I wanted to be an architect at the age of eight. This desire started when my mom saw me drawing and said to me “hey you can draw pretty straight lines, you should be an architect…” I didn’t know exactly what that word meant, but when she told me that they design houses and buildings I thought, yep sounds like me, and I started drawing floor plans. As I got older I kept true to this goal of becoming an architect, but the motivations behind it would change. Around middle school I became aware of the extreme poverty in the world through my large screen television sitting on my comfortable couch. I realized that I didn’t just want to design houses, but I wanted to design houses for the people who didn’t have one. For a school project I created my solution for homelessness called “The Plan for Poverty”. I created a design for neighborhoods of Texas style suburbia homes built in the slums of India, complete with a community center at the end of each cul-de sac. Though my solution of dropping in single-family, 2,000 SF, hipped-roof brick houses may have been completely wrong, my intentions were good and I had found a desire to do my part to make quality housing more accessible for all.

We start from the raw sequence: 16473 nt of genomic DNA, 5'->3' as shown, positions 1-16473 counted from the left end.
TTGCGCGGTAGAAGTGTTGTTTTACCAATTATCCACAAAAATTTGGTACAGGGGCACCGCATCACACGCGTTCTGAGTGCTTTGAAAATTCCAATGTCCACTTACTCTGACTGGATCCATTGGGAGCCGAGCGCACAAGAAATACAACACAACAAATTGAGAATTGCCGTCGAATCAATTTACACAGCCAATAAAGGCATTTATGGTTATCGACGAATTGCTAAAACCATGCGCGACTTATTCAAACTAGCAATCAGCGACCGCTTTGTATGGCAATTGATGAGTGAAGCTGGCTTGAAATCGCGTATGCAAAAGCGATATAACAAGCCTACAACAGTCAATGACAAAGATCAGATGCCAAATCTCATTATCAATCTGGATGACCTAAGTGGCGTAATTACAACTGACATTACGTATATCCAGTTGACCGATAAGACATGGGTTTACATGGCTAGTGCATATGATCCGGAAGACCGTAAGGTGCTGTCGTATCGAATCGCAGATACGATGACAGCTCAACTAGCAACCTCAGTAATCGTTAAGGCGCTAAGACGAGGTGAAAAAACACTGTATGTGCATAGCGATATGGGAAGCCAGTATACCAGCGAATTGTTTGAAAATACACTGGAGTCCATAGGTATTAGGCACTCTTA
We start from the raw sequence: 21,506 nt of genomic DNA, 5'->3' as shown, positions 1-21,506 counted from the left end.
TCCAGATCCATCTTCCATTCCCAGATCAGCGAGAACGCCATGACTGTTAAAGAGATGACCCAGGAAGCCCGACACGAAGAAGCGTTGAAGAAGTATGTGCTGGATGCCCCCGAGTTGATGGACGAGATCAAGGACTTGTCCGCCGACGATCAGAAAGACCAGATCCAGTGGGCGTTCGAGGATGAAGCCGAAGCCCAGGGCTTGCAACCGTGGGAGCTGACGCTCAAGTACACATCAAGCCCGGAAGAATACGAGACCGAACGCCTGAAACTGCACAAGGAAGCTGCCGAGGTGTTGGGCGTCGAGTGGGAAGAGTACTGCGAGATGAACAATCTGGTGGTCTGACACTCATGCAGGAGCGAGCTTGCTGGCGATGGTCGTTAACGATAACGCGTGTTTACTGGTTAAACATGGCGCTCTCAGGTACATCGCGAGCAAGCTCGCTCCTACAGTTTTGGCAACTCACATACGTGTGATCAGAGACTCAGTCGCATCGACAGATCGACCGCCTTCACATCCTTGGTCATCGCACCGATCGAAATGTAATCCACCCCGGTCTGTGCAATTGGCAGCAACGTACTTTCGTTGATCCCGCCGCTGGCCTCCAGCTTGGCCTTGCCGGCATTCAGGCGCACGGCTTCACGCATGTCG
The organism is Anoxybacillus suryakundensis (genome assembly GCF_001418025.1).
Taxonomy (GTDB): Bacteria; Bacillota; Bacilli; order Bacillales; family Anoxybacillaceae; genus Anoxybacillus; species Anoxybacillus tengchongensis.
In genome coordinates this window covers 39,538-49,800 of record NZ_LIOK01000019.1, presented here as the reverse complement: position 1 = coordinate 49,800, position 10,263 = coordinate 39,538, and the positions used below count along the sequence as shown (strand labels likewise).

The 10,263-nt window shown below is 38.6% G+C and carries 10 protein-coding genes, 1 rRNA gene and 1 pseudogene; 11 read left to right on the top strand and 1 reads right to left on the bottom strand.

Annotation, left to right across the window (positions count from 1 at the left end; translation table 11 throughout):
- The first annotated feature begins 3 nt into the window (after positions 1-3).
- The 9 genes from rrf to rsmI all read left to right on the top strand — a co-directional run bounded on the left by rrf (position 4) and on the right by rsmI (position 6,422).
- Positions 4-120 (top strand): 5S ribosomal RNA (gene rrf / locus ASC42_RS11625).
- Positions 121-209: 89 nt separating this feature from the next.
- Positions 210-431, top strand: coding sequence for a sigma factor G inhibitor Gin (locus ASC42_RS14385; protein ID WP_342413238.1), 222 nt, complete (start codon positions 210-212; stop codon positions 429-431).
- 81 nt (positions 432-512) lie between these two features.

I continued my passion for architecture, eventually went to college, and became a licensed architect in Texas. Along the way I found resources and organizations that shaped my view on how design can impact people’s lives. Two of those being Architecture for Humanity, and the Tulane City Center (Now the Albert and Tina Small Center). These organizations were inspiring models for providing access to design services and innovative design solutions. I began to develop a vision for how these practices could be applied to the current home-building industry and housing market in Texas.
The spaces we live in have a profound impact on the quality of our lives. It affects everything from our physical health, our mental state, our energy, and the energy we are able to put out into the world. The home is the foundation from which we live our lives. It can either be a solid platform from which we can live those lives fully, or a barrier keeping us from reaching our full potential. I started Locksley Architecture + Design Studio to focus on increasing access to quality homes that improve the quality of life of the people who reside in them. Through our unique design process we are able to create spaces that maximize the end user’s experience, all while using our research and resources to pinpoint inefficiencies and reduce the cost of building.
While there are endless, complex challenges causing the limited access to housing we see today, we take on a few of them to start to chip away at the issues. We highlight and share other organizations and companies who are working toward solving the housing crisis. By sharing methods and case studies already out there, we can begin to work together as an industry, and society to do better.